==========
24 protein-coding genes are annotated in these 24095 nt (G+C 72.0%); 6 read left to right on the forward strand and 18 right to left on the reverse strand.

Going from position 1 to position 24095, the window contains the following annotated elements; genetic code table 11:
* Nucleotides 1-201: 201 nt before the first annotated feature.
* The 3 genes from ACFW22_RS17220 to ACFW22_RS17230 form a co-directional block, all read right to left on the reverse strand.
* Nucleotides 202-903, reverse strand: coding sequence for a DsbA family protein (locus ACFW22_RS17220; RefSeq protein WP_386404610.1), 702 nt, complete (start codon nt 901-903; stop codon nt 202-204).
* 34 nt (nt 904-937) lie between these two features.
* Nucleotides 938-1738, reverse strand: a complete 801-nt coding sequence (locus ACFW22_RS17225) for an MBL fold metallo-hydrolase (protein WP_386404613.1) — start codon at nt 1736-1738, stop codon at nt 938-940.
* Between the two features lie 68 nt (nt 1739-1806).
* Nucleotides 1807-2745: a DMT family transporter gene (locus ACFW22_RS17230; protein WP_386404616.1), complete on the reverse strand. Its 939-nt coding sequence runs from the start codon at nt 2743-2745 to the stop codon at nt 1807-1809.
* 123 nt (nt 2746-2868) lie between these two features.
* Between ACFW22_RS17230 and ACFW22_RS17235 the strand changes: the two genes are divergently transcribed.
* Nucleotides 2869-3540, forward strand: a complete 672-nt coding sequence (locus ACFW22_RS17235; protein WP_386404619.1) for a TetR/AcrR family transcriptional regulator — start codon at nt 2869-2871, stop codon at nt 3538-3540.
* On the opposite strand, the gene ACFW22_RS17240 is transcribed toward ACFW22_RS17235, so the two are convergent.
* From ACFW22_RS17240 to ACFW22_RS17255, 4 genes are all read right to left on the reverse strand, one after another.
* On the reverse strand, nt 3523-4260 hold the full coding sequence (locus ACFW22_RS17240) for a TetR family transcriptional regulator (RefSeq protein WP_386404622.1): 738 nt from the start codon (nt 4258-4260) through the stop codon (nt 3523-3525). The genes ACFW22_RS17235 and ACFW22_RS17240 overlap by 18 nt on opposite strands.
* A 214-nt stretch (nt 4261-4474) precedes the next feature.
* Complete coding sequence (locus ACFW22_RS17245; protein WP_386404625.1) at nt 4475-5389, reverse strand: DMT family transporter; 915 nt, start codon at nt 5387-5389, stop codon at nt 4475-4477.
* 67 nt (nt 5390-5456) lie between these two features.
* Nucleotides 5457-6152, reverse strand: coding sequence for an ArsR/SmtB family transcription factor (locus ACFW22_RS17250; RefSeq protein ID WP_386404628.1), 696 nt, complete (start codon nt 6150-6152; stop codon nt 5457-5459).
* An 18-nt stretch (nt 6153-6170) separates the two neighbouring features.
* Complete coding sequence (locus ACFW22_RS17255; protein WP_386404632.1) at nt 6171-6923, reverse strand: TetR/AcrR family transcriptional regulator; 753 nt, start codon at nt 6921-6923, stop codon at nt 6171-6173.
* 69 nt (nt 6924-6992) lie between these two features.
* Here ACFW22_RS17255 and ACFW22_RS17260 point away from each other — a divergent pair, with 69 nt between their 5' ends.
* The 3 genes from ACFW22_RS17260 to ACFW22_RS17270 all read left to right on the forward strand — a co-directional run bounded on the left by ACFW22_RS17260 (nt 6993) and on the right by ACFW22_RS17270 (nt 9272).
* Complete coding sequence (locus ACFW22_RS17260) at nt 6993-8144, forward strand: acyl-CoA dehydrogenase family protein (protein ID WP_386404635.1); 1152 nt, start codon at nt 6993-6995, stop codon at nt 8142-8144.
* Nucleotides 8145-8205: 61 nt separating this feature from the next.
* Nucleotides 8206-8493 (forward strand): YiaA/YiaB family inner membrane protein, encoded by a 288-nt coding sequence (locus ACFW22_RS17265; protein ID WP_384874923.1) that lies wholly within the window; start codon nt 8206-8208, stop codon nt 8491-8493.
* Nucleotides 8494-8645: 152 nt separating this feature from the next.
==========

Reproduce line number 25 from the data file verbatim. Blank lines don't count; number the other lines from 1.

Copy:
* Complete coding sequence (locus ACFW22_RS17260) at nt 6993-8144, forward strand: acyl-CoA dehydrogenase family protein (protein ID WP_386404635.1); 1152 nt, start codon at nt 6993-6995, stop codon at nt 8142-8144.